I recently attended an event hosted by the US Embassy exploring how regional economies are working towards a just transition to a green economy. It gave me pause for thought.
We have a pressing need to mitigate the impacts of the climate emergency and should be excited by the opportunities the transition to a green economy affords. However, we need to make sure that those opportunities benefit the breadth of our communities rather than catalysing the growing divide between the ‘haves’ and ‘have-nots’.
There were a few points in the discussion that I felt were particularly relevant for the West of England region as a leading tech ecosystem.
Can tech end the climate emergency?
One of the panellists quoted the CEO of a major energy infrastructure firm as saying that ‘we already have 80% of the technology required to halt climate change’. While reassuring in one sense, many of the technical solutions to reduce our greenhouse gas emissions are costly, complicated and difficult to scale. We must continue to innovate to make solutions more scalable and more accessible, and tech has a key part to play.
While climate impact is now an important consideration for all businesses, we hear a lot less about businesses’ contributions to a just transition. The popularity of carbon off-setting schemes, many of which ‘balance’ local emissions against carbon capture in faraway countries, is a case in point. We need to think about how new technologies, products and services contribute to a just transition and build that into our innovation process.
Last year, Engine Shed worked with a range of regional partners to design a model for fintech innovation that brings together different communities to frame challenges for innovators to address. We’ll be putting that into action next year with a financial accelerator, led by our tech partner SETsquared Bristol, which I expect will demonstrate that an inclusive approach to innovation leads to more impactful solutions, engages a more diverse audience and creates more accessible opportunities. This will give us a strong blueprint for future interventions to support innovation models focused on the transition to a green economy.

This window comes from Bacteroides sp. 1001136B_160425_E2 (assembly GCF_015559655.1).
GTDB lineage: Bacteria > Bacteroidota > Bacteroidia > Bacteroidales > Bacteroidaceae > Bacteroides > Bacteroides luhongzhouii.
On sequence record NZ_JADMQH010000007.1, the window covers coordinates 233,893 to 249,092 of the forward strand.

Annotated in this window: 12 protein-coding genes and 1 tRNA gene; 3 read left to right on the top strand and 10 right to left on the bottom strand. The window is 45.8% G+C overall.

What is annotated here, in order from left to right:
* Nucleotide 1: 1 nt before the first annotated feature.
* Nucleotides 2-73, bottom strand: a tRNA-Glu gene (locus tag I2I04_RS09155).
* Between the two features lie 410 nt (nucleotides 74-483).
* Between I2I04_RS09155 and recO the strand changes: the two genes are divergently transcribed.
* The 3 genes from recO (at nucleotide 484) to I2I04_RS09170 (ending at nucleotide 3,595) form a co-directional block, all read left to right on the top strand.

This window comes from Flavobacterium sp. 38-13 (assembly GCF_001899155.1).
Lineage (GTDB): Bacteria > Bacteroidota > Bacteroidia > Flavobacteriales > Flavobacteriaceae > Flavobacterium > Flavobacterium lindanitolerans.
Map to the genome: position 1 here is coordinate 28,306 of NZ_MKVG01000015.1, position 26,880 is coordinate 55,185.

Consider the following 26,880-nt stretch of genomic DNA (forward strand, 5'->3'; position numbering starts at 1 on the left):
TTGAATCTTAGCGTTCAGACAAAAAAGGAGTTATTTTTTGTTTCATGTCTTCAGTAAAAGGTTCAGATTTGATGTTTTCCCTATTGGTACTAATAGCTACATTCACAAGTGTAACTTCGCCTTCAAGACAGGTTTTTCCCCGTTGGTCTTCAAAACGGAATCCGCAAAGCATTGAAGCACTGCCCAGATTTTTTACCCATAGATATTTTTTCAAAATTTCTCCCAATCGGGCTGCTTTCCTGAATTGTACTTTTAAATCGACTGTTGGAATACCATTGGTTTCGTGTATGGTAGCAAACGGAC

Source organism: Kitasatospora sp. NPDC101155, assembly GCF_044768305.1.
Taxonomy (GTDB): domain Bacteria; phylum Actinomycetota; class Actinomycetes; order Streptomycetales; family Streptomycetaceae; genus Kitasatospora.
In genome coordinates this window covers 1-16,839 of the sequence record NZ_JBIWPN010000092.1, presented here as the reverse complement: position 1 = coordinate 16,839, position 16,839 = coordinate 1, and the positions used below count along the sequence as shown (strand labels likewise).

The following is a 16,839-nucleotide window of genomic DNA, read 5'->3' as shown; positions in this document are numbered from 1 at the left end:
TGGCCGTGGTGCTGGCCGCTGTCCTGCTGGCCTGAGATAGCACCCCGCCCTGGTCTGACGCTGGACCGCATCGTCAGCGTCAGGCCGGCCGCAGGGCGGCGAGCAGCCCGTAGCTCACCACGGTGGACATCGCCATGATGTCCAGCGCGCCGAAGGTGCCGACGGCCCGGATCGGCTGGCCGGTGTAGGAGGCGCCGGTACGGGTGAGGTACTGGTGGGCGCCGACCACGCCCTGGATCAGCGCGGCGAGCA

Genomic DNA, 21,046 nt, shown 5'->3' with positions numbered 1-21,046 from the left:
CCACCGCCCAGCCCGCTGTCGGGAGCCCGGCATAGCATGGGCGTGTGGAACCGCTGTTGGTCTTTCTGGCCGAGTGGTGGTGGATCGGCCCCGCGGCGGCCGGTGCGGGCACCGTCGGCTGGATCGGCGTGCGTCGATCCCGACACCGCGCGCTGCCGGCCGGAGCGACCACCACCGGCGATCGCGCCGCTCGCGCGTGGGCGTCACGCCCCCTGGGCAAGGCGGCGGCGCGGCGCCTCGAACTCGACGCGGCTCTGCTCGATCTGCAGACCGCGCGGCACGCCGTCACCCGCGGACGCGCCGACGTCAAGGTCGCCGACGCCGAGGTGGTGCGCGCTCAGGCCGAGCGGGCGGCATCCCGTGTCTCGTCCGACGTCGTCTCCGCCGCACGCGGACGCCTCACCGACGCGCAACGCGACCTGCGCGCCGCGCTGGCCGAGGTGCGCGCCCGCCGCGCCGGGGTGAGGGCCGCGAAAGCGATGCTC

At the same time, some of the most exciting emerging technologies need a proactive steer to bring benefits across our communities. Quantum computing is a great example: Bristol is a world-leader in quantum computing, with University of Bristol spinouts including Phasecraft and PsiQuantum that are poised to revolutionise, but the devices will almost certainly be affordable to only the biggest industry players. Maintaining a strong ecosystem that brings together big industry with startups, academics, government and communities is the best way to make sure that new tech benefits the majority.
Our regional innovation community will no doubt impact how ‘just’ the transition to a green economy will be. As well as being the right thing to do, being proactive in this space will help with the diversity of talent pipeline, team, reputation and access to markets.
Founders: how does your product or service align with a just transition?
Board members: do you have social value in mind when you’re considering strategy and supporting the exec team?
Investors: we know that ‘money talks’, so do you expect the ventures you invest in to contribute to, or at least be compatible with, a just transition?
While many Engine Shed residents and members are doing wonderful things already – Neighbourly, Bristol City Leap and Western Training Provider Network to name just a few – I’m motivated to make sure that Engine Shed plays a role too. We’ll be exploring how the model behind our financial innovation accelerator can be applied to innovation in green tech, and we’ll be addressing innovation and the just transition through our Engine Shed Event Series next year.
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